I believe in walking, or in putting one foot in front of the other, if you prefer.
Almost every day, I leave my house in the city to “run errands.” I put it in quotes because sometimes my errand is to pick up groceries or iboprufen, or to run to the hardware store for light bulbs. Just as often, the errand is just to check that the stores are still there. At any rate, I leave the house at least once a day and walk a mile (or two, or five), errand or no errand. I’m not precisely getting exercise.
Walking the way I do it is not about fitness, even though it serves that purpose just fine.
No, the older I get, the more I realize that fitness is an incomplete, vague goal. Fitness for what? For being alive? I think perhaps I will choose to be alive, instead of trying to prepare myself for the possibility of being alive.
Walking in the sense I mean isn’t just locomotion. It’s walking to, of course, but it’s also walking with, or even walking away from. To, with, or away from nothing in particular. The destination appears as a result of the walking, not prior to it. Or perhaps the destination is right there within me. I just leave the house. Every day. I walk out with my thoughts and my feelings, letting them settle, paying attention to how I feel, trying to look at what’s around me.
I do not walk fast. I just go. Sometimes I happen upon a bus stop, and on impulse I board and go somewhere farther away (I have a pass), and when I arrive, often I turn and walk back home. Sometimes I take photos of what I see. By the time I return to my house, I have been out in the world long enough. I have been around the products of human ingenuity and of human carelessness, around the glorious and hilarious variety of human beings and of urban wildlife, to know who I am and what I think and how small I am. I come back into the house feeling as if I’m the appropriate size.
At some times in my life, I also simply walk away. That’s how I find out I’m really upset. When I was young and wrestling with family dynamics and early failures, I used to walk in the middle of the night on the college campus near my house, drifting in the darkness between the trees on the wooded path I knew by heart, and avoiding other human beings entirely.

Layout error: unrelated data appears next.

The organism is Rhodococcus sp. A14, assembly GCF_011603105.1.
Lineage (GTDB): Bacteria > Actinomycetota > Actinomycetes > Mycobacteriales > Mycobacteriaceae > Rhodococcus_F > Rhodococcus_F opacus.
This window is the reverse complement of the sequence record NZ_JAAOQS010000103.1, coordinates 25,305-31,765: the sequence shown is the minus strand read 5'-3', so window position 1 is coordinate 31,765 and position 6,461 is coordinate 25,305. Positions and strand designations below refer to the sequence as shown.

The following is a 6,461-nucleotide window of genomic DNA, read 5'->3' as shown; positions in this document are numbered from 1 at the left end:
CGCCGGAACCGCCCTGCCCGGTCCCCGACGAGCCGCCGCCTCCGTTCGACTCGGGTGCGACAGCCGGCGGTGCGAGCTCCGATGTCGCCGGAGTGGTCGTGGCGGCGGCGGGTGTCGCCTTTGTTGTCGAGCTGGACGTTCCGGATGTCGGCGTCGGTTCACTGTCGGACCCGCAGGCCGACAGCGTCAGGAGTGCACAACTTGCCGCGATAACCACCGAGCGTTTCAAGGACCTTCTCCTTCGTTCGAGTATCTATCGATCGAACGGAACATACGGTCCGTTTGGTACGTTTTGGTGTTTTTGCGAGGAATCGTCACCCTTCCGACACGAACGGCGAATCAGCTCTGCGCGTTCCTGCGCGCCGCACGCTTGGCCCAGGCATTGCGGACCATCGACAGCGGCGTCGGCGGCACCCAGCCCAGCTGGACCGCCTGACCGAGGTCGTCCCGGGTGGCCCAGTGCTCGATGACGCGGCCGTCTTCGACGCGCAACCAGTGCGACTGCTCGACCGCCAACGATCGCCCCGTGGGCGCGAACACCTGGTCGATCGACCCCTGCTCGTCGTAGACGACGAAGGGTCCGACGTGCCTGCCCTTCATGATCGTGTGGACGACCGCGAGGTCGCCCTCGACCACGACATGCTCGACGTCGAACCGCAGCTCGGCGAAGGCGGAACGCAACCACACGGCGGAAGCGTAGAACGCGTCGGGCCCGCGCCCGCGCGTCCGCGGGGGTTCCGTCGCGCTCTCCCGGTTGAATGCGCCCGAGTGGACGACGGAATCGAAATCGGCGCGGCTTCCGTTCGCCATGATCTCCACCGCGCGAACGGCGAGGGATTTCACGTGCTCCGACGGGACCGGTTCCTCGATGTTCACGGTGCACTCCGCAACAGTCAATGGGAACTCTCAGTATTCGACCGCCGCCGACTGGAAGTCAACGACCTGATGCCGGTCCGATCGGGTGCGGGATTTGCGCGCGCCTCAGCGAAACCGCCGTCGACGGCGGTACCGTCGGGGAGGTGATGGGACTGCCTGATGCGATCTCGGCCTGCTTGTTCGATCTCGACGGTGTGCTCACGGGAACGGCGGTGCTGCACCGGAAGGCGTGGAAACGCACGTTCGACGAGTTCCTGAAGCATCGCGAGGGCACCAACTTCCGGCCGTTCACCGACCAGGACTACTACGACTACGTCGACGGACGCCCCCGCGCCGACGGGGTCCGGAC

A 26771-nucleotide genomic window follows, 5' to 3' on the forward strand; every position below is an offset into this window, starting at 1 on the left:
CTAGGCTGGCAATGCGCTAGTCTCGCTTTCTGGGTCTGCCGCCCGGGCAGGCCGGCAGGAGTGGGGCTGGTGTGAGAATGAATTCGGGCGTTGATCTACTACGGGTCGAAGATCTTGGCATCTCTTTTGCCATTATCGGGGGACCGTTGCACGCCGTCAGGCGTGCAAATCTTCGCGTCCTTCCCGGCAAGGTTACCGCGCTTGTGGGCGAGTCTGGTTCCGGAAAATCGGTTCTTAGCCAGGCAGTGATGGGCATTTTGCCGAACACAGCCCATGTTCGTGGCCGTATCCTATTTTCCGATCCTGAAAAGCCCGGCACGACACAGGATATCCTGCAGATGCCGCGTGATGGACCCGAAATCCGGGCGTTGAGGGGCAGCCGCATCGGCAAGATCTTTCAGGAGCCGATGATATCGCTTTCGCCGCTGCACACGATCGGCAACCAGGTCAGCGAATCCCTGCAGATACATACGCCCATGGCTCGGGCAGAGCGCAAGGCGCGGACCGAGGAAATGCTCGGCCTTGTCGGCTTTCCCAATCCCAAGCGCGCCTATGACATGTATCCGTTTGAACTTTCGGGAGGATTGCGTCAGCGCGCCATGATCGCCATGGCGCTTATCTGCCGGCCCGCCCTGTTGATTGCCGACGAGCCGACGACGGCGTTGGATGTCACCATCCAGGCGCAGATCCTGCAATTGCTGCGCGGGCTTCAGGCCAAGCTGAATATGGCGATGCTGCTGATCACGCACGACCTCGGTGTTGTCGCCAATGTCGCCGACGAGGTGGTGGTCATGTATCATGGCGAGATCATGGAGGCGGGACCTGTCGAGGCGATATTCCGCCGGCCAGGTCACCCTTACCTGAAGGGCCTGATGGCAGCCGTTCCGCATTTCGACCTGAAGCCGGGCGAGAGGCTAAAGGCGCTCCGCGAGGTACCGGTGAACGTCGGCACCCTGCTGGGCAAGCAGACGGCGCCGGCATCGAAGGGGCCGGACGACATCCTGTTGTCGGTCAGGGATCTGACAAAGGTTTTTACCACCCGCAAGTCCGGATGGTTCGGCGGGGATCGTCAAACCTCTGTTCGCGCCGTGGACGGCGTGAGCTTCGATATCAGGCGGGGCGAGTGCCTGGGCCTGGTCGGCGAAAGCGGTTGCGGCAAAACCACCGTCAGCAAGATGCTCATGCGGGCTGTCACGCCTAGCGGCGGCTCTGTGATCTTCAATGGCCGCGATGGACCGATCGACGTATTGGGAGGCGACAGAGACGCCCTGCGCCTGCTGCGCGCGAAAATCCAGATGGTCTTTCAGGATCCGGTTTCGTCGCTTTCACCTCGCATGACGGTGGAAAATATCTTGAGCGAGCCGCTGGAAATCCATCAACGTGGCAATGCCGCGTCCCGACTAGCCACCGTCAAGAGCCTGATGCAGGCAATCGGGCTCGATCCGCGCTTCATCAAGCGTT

When my mother died, I had no space to grieve. The morning after her death, I left the house before the sun came up, and walked for miles. Because I took a few photos of odd things I saw, I know I covered the miles between Center City Philadelphia and a gazebo in the heart of Fairmount Park, just walking. Walking, looking, and thinking. When I was able to consider coming back, I did.
I’ve already been out walking today. It is cold and I’m busy, so it was a short walk. I paid some bills, mailed a check, deposited some cash, and took a couple of buses in between. But the errands weren’t the purpose of the walk.
The bank teller gave me his recipe for hot chocolate, a white man on the bus was evangelizing a black man in a loud and resonant voice, and I picked up a fallen trash can and placed it upright, but those little events weren’t the purpose of the walk, either.
The point was to go. To go, and then to come back. The most important thing that happened was that the pavement traveled past me. The buildings got bigger and then smaller as I walked. The cars hissed along in the road, carrying their human freight. And I put one foot in front of the other, and paid attention.